Goodwill Industries opens first Carroll retail store

September 23, 1992|By Amy L. Miller | Amy L. Miller,Staff Writer

WESTMINSTER -- Goodwill Industries, a non-profit agency which trains disabled people, has opened its first Carroll store in the 140 Village Shopping Center.

Occupying a center space left vacant by a movie theater, the facility has been collecting donations and selling the refurbished goods to the public since Sept. 9.

"People have been beating to get in the door," said John Brown, executive director for Goodwill Industries of Monocacy Valley, Inc.

For example, after only two weeks, the store is already becoming self-sufficient, paying rent and salaries from the items sold, Mr. Brown said.

"Items that are coming in are staying there and being resold," he said from his office in Frederick. "We're not stripping the Westminster community of resources. They are returning to the community, hopefully with some value added."

Donations to the Westminster store have ranged from clothing and furniture to refrigerators, microwaves and a dishwasher.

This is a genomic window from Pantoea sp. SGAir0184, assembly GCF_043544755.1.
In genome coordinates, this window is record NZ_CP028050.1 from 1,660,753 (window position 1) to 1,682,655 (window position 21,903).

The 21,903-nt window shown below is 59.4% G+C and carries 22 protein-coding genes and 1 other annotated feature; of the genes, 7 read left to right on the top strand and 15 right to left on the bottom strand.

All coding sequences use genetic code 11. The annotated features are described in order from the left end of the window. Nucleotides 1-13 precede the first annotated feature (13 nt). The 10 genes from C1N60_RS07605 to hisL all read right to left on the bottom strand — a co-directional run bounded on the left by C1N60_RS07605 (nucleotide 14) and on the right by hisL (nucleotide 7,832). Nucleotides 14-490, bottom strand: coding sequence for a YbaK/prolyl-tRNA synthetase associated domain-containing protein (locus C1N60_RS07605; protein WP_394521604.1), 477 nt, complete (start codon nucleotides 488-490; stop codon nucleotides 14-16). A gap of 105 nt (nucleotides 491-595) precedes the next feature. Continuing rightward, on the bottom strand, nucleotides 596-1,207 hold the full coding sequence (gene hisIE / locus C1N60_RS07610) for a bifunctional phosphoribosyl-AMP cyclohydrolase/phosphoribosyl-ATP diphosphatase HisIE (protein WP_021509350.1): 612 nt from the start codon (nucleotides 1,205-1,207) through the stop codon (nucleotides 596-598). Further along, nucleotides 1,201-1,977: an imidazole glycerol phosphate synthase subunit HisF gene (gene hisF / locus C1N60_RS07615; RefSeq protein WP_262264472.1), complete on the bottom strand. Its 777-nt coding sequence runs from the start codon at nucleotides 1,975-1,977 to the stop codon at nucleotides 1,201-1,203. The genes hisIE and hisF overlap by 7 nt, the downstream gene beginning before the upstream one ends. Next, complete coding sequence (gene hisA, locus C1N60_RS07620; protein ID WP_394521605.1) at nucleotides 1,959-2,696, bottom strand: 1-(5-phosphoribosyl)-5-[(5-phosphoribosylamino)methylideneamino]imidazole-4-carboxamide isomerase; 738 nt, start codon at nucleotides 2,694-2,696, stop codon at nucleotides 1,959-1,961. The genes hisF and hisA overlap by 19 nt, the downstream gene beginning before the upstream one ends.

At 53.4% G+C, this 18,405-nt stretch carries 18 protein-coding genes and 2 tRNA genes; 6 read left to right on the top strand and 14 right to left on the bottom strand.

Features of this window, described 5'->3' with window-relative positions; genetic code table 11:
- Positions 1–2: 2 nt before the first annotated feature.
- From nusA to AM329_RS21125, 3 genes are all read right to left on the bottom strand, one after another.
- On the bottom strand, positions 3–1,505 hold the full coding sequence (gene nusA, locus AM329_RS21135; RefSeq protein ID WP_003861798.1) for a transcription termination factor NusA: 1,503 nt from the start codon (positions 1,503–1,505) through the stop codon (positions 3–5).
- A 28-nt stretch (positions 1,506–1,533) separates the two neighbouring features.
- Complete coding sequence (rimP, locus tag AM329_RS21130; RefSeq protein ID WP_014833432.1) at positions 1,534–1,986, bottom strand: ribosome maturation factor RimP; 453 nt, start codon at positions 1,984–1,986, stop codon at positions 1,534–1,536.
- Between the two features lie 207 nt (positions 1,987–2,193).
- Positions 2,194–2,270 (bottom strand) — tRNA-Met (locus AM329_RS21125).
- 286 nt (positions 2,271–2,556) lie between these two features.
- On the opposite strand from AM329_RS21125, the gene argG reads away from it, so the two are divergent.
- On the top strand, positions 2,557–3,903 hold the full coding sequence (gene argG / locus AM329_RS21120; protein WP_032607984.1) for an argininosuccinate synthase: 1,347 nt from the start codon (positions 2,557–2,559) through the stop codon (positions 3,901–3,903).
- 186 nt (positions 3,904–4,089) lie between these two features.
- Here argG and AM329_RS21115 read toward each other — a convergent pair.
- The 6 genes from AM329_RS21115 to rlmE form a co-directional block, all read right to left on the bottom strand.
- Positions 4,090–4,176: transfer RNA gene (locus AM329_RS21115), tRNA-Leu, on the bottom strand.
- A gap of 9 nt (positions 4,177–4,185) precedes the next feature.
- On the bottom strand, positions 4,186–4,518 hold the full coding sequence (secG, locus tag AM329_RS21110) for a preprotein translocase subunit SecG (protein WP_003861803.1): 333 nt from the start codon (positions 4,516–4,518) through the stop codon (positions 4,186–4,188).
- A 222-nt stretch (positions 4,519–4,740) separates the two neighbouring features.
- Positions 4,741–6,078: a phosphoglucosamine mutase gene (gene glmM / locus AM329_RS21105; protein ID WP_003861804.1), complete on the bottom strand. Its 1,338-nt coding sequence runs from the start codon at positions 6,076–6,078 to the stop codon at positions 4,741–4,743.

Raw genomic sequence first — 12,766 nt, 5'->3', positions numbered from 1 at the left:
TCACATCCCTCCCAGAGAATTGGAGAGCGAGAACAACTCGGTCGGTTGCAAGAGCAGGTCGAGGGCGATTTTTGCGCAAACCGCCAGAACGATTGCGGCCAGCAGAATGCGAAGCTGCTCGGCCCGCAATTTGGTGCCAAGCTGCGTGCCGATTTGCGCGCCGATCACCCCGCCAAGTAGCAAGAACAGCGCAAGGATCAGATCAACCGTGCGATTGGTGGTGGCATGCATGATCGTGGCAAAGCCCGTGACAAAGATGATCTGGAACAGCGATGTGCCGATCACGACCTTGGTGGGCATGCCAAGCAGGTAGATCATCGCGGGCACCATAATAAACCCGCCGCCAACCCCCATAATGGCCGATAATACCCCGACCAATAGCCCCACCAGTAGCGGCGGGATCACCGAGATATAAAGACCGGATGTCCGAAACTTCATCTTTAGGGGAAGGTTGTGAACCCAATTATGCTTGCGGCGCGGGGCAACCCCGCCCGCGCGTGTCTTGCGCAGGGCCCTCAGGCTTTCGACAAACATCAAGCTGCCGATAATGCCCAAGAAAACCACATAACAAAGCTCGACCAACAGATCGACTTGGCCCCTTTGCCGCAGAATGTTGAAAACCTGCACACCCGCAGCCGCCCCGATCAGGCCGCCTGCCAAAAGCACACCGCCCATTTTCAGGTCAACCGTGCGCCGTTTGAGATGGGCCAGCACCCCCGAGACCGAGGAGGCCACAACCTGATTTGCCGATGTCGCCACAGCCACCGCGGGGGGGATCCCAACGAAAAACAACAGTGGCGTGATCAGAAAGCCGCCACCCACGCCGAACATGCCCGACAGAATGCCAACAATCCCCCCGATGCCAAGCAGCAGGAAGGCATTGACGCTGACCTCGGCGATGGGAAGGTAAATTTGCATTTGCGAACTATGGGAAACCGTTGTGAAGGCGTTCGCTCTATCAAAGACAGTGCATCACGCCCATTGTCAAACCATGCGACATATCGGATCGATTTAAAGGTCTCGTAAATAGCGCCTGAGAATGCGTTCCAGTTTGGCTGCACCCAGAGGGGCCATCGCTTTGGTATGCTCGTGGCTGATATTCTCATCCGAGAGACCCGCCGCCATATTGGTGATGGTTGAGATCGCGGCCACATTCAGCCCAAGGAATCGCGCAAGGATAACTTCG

"We've had a car or two before," Mr. Brown said. "We'll take anything that's usable or reusable."

At present, the 5,000-square-foot Carroll facility only has room for retail and to sort clothing donations. Appliances, electronics and furniture that need repair are sent to Frederick and then returned to the Westminster store for resale.

Bank accounts have been opened in Carroll and all bills are paid from the Westminster resources.

"We don't look to be an agency in Frederick that does business in Westminster," Mr. Brown said. "In a year or two, we'd love to branch out in Westminster and have our own processing facility."

Although the store's three current employees don't have disabilities, store managers intend to hire handicapped workers when the support facilities are in place.

The Frederick store currently employs about 75 mentally and physically handicapped people, teaching them retail skills and how to repair the donated appliances and electronic equipment.

In addition, money raised from the store pays for secretarial or accounting classes for employees who prefer that line of work. Each full-service facility also offers job counseling and placement.

"We teach them to take care of themselves completely," said Pat Halls, Westminster's store manager. "They live in halfway houses and pay their own way. We're taking them off of the taxpayers' roll."

The store's grand opening will be Oct. 3, with Westminster mayor W. Benjamin Brown cutting the ribbon at 10 a.m. and a drawing for a 19-inch color television set at 1 p.m. Local Boy and Girl Scout troops sell baked goods.

Store hours are 9 a.m. to 9 p.m. Monday through Saturday, and noon to 5 p.m on Sunday.

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